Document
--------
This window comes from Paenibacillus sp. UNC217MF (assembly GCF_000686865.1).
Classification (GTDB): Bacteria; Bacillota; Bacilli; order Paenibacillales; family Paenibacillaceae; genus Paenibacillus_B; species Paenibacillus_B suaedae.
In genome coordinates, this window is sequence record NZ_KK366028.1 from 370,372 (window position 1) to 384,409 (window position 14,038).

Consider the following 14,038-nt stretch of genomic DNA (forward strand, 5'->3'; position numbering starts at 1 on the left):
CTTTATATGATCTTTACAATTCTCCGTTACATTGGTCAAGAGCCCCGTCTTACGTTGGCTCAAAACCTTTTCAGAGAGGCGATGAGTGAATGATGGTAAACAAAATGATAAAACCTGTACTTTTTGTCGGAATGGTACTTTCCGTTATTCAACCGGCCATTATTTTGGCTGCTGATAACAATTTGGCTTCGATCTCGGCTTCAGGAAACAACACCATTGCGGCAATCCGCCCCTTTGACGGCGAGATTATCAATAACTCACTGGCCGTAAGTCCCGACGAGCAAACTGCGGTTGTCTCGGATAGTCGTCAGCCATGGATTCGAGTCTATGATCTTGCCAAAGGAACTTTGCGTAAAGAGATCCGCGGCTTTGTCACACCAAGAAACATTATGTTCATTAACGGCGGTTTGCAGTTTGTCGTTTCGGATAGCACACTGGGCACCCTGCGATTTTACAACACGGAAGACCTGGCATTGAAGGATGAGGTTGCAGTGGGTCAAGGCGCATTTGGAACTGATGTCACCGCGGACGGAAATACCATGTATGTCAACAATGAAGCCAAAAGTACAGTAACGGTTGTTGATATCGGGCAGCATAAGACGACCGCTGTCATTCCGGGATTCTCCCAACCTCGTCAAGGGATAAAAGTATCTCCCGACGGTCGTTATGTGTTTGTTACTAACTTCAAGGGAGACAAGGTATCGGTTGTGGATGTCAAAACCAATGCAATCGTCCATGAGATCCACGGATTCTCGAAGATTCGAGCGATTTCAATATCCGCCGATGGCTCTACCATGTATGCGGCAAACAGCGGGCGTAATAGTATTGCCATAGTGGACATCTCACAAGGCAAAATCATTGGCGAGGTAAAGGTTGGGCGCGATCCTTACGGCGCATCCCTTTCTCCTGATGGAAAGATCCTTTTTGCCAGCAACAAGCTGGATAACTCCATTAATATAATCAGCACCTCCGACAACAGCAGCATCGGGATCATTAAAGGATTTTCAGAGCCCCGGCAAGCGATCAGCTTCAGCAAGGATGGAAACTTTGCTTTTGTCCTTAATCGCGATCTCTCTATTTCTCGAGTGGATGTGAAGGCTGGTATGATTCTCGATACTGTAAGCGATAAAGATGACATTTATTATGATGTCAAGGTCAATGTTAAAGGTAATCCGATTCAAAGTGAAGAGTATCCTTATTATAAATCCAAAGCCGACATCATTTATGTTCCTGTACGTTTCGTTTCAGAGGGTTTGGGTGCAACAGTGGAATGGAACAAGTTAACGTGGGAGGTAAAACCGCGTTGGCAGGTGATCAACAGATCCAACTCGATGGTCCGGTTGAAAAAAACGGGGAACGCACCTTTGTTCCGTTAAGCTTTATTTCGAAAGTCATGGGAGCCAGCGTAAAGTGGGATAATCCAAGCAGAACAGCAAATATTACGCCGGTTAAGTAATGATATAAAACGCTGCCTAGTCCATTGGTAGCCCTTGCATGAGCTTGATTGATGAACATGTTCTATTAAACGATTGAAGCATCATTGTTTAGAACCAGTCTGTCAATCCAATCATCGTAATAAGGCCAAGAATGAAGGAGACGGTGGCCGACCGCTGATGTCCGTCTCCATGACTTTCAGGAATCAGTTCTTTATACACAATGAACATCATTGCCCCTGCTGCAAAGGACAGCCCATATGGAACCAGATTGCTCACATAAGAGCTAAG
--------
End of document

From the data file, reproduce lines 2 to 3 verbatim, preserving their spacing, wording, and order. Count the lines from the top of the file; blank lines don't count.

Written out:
Classification (GTDB): Bacteria; Bacillota; Bacilli; order Paenibacillales; family Paenibacillaceae; genus Paenibacillus_B; species Paenibacillus_B suaedae.
In genome coordinates, this window is sequence record NZ_KK366028.1 from 370,372 (window position 1) to 384,409 (window position 14,038).